sports-volunteering Image: University of Exeter

Thousands of job applicants who have done voluntary work are limiting their prospects by failing to mention it on their CV, according to data collated by job site Indeed.

Less than 8% of the seven million UK jobseekers’ CVs posted on the site refer to volunteering, despite more than half (54%) of people in Britain have done some kind of voluntary work.

But candidates’ reluctance about mentioning their voluntary work is at odds with what many employers look for in recruits that two thirds (64%) of business leaders value volunteering experience in a prospective employee.

Also, two out of five (41%) recruiters ask candidates about voluntary work, said the report published by Indeed and the volunteer programme Team London.

Bill Richards, UK managing director, Indeed, said: “Employers place great value on the skills that volunteering develops – such as teamwork, confidence and self-motivation – and jobseekers who highlight any voluntary work they have done will give themselves an edge over other candidates.”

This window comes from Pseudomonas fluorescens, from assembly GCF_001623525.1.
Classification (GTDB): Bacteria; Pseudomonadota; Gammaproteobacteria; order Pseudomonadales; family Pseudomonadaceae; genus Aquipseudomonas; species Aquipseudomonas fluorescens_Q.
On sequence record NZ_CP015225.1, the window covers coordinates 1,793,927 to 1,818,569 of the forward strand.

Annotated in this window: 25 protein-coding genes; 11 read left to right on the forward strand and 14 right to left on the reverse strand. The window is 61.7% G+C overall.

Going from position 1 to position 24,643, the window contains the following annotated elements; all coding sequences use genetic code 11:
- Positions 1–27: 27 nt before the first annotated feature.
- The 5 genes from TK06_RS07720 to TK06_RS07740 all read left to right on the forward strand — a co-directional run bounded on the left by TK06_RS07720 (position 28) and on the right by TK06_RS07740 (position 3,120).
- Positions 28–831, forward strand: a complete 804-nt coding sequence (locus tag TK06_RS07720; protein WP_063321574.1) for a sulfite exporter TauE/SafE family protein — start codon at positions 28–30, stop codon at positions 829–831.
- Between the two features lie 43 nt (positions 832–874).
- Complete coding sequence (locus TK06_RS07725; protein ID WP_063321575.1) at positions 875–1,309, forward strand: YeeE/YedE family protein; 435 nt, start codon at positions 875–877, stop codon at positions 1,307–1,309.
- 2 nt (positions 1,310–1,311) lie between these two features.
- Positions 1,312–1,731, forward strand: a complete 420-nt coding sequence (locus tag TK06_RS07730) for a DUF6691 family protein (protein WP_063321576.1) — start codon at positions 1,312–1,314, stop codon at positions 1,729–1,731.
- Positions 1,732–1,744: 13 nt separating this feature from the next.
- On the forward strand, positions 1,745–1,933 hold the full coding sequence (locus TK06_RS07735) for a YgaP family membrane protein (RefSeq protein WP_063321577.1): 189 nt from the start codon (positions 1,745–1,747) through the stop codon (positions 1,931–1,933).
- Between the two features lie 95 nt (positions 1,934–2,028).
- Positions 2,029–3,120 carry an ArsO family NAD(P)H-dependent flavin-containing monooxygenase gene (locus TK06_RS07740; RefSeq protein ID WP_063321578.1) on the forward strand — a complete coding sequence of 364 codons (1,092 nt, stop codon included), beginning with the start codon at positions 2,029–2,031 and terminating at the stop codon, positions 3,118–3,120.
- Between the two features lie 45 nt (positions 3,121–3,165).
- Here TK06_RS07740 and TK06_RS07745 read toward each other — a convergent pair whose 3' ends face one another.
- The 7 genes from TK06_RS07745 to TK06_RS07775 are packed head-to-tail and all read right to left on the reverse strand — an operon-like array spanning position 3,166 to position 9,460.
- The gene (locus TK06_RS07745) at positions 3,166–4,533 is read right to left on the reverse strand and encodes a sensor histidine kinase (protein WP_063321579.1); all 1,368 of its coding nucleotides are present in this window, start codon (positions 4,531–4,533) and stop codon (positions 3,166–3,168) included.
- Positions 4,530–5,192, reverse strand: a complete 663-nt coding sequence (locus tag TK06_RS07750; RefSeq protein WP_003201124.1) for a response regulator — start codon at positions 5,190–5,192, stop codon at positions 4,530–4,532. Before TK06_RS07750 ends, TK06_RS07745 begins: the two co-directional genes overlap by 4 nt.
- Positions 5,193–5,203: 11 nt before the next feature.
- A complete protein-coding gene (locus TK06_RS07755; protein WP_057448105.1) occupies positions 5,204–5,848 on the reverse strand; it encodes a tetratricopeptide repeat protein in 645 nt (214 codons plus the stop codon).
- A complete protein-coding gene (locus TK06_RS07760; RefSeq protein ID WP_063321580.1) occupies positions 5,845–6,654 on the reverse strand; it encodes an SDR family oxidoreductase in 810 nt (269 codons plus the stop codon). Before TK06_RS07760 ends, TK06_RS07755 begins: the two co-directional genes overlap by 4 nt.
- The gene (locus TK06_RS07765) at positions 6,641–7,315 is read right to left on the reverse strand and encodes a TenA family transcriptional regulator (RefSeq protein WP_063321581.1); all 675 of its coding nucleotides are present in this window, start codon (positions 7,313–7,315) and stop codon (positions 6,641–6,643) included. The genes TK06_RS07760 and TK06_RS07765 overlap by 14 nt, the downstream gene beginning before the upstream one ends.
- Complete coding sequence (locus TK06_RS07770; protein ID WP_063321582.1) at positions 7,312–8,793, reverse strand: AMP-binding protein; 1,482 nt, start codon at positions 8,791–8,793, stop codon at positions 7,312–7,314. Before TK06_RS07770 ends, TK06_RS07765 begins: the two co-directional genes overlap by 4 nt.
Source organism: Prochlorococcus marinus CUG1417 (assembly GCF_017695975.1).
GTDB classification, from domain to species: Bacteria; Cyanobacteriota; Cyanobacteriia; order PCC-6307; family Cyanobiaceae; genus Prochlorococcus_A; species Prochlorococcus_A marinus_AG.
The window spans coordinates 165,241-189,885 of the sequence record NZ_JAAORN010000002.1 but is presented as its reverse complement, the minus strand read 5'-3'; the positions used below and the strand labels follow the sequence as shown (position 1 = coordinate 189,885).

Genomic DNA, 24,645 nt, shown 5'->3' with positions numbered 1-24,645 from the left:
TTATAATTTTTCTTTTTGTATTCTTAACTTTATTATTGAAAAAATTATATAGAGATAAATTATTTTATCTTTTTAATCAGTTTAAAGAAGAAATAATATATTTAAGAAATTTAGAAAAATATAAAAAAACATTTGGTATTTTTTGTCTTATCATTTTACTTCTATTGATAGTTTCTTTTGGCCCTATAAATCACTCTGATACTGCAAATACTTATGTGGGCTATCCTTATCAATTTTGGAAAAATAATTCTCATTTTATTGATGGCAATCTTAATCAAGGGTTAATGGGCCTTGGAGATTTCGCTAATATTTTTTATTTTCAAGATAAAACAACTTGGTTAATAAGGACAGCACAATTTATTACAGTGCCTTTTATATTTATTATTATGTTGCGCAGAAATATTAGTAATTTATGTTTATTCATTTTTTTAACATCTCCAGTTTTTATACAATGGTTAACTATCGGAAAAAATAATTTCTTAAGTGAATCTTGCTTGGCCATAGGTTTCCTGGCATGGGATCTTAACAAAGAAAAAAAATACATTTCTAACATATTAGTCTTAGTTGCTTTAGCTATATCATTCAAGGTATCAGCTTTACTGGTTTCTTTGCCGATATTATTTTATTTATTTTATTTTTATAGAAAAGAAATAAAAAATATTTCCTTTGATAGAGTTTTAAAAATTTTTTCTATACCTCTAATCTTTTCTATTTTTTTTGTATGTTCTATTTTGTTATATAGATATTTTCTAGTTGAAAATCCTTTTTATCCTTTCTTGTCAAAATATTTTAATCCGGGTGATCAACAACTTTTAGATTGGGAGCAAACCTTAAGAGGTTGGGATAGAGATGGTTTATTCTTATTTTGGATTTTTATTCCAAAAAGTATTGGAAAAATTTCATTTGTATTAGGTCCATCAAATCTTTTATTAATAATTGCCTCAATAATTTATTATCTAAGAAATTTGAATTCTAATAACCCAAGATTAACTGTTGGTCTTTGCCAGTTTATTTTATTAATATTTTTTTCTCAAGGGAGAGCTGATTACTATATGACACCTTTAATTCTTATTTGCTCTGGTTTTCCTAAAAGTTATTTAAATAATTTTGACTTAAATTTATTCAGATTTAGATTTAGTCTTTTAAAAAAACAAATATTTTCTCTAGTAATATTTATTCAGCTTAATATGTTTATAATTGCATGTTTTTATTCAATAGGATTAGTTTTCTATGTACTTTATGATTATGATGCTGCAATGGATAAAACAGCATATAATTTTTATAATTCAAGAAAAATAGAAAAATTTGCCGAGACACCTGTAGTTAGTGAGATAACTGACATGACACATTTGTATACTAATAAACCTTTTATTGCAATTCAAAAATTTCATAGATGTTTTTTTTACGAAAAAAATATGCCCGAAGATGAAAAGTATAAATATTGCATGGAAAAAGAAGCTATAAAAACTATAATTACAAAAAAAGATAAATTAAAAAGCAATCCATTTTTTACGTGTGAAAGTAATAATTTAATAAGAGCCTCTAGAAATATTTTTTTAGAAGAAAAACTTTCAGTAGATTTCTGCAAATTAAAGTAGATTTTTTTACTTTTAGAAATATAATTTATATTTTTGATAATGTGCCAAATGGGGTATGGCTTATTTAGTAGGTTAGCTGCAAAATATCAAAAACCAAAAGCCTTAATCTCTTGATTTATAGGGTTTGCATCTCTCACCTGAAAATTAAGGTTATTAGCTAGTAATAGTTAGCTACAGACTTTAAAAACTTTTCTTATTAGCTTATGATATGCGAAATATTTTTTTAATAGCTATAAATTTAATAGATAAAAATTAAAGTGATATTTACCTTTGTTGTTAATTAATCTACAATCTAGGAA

More than half (53%) of recruiters said they would use volunteering experience as a deciding factor when choosing between two candidates. Yet a third (33%) of jobseekers said it had never crossed their mind that voluntary work could help with their job search.

The mismatch between employers’ and jobseekers’ attitudes is most acute in the manufacturing and construction sectors, where three quarters (77%) of recruiters saw experience of volunteering as an important asset for candidates.

Mr. Richards added: “As the competition for top talent grows, employers are increasingly moving away from recruiting for specific jobs, instead seeking individuals with the relevant passion and enthusiasm that align with their company culture.

“Volunteering clearly offers big benefits to both the community and the volunteer. But for the jobseeker, it can bring strong career benefits too – by greatly increasing their chances of getting the role they want.”